A new ‘cosmic’ artwork co-created by North East school children has been unveiled at Durham University’s Ogden Centre for Fundamental Physics.

The piece comprises three large panels created by North East artist Mel Connell, based on the children’s interpretations of the pioneering astronomy and cosmology research undertaken at the University.

The artwork was developed over six months, through the ‘Changing Cosmic Perceptions: An Exploration of our Universe’ Project.

Between January and March, University researchers visited two North East schools, Byerley Park Primary, in Newton Aycliffe, and Brambles Primary Academy, in Middlesbrough, to explore their research with around 60 year five pupils.

Each school hosted three sessions, on three different themes: The Observers, led by researchers from the Centre for Extragalactic Astronomy (CEA); The Creators, with the Centre for Advanced Instrumentation (CfAI); and The Dreamers, supported by the Institute for Computational Cosmology (ICC).

All three are research groups within Durham University’s Physics Department. Staff at the CEA observe the Universe; staff at the CfAI develop state-of-the-art technology; and ICC staff investigate the origins and history of the Universe.

As the researchers and children worked together, the children created paintings and computer-based images based on their learning and interpretation.

Then between April and June, Mel Connell worked with the children to turn their ideas into the artwork for the Ogden Centre.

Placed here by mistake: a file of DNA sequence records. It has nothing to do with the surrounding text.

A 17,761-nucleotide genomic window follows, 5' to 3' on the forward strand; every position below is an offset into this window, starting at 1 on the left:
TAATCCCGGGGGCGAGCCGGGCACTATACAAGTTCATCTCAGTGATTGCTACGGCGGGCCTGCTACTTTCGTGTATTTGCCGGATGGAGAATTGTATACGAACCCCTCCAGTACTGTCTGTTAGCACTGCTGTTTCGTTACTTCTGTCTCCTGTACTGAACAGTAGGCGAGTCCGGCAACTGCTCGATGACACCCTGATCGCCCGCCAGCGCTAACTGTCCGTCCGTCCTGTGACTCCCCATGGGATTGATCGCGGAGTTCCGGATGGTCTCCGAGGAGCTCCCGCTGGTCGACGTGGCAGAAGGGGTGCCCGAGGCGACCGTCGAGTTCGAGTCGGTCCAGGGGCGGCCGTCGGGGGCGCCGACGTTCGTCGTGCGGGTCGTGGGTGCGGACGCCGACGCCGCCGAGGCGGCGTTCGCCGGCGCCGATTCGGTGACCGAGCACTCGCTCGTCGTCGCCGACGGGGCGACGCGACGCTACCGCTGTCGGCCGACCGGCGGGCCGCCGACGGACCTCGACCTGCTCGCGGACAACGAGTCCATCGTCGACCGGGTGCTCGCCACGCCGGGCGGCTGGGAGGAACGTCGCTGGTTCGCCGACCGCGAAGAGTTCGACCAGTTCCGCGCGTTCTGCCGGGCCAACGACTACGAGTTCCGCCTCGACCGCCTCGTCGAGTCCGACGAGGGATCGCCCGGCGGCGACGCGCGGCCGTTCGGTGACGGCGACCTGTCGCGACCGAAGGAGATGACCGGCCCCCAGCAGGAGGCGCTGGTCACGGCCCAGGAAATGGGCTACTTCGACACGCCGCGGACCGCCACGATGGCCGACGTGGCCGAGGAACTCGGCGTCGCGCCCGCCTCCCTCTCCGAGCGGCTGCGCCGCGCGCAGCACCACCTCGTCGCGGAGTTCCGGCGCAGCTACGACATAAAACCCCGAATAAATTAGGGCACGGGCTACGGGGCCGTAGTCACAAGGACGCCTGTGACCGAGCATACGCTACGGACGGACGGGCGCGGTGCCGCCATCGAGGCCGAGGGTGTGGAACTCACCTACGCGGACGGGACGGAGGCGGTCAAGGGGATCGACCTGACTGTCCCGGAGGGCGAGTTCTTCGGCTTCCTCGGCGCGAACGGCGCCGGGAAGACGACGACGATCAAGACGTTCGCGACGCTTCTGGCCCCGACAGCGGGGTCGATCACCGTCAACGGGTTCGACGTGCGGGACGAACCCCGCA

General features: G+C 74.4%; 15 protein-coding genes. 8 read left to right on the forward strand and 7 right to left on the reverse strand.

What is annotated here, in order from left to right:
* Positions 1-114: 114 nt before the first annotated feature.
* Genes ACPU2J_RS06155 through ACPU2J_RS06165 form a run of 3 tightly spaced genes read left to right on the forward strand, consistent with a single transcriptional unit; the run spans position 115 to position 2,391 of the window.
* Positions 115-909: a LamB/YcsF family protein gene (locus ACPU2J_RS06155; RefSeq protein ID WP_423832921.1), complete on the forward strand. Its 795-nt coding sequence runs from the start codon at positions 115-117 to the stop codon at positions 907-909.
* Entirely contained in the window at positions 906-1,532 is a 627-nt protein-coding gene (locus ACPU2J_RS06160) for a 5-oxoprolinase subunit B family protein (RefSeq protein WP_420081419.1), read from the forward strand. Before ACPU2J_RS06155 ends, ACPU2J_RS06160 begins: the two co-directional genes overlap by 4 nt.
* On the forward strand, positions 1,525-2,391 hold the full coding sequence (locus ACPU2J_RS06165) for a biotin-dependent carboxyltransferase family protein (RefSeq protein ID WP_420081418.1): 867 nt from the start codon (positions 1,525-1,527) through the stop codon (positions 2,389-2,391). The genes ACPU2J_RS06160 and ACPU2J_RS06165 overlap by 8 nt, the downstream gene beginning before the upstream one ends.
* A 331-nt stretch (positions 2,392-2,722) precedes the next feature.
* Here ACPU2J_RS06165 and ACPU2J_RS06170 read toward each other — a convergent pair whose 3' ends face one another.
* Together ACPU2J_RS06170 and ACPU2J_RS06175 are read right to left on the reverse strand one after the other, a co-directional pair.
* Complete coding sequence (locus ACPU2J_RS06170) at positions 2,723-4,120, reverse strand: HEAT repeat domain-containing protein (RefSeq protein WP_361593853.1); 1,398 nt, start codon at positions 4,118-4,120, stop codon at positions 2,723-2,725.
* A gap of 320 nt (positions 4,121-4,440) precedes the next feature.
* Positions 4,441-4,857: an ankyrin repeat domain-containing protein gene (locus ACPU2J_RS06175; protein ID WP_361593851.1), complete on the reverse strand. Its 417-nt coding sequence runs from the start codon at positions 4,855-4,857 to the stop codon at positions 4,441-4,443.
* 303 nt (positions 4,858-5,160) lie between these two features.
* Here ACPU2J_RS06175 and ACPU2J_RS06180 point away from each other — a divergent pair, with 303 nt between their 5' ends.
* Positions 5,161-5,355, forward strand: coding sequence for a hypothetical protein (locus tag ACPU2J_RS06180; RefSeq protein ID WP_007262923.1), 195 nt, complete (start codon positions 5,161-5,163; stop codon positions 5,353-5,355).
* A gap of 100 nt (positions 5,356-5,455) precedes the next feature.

The finished piece was unveiled at the Ogden Centre for Fundamental Physics on Thursday 27th June, when the children spoke about the project and what they had learned.

Adele Watts, year five class teacher at Byerley Park Primary School, said: “The pupils have really enjoyed all the science experiments and the equipment that we have been able to use during the project, and have been really keen to come to the University to share their learning. We’re so pleased with the artwork. Seeing all the different light effects that the children explored, and the fact that the children are able to share and touch the work which you are not usually able to do. It’s just great for them, and they’ve had a really great time.”

Victoria Fawcett, who is studying for an astronomy PhD on black holes, was one of the physicists involved in the project. She said: ‘It was fantastic to see how enthusiastic all the children were about astronomy. I ran an activity where we explored objects falling into black holes. It was great to see everyone excited about my subject. Sometimes it’s nice to be reminded that the work I do is really interesting and I’m grateful that I get to do it every day.”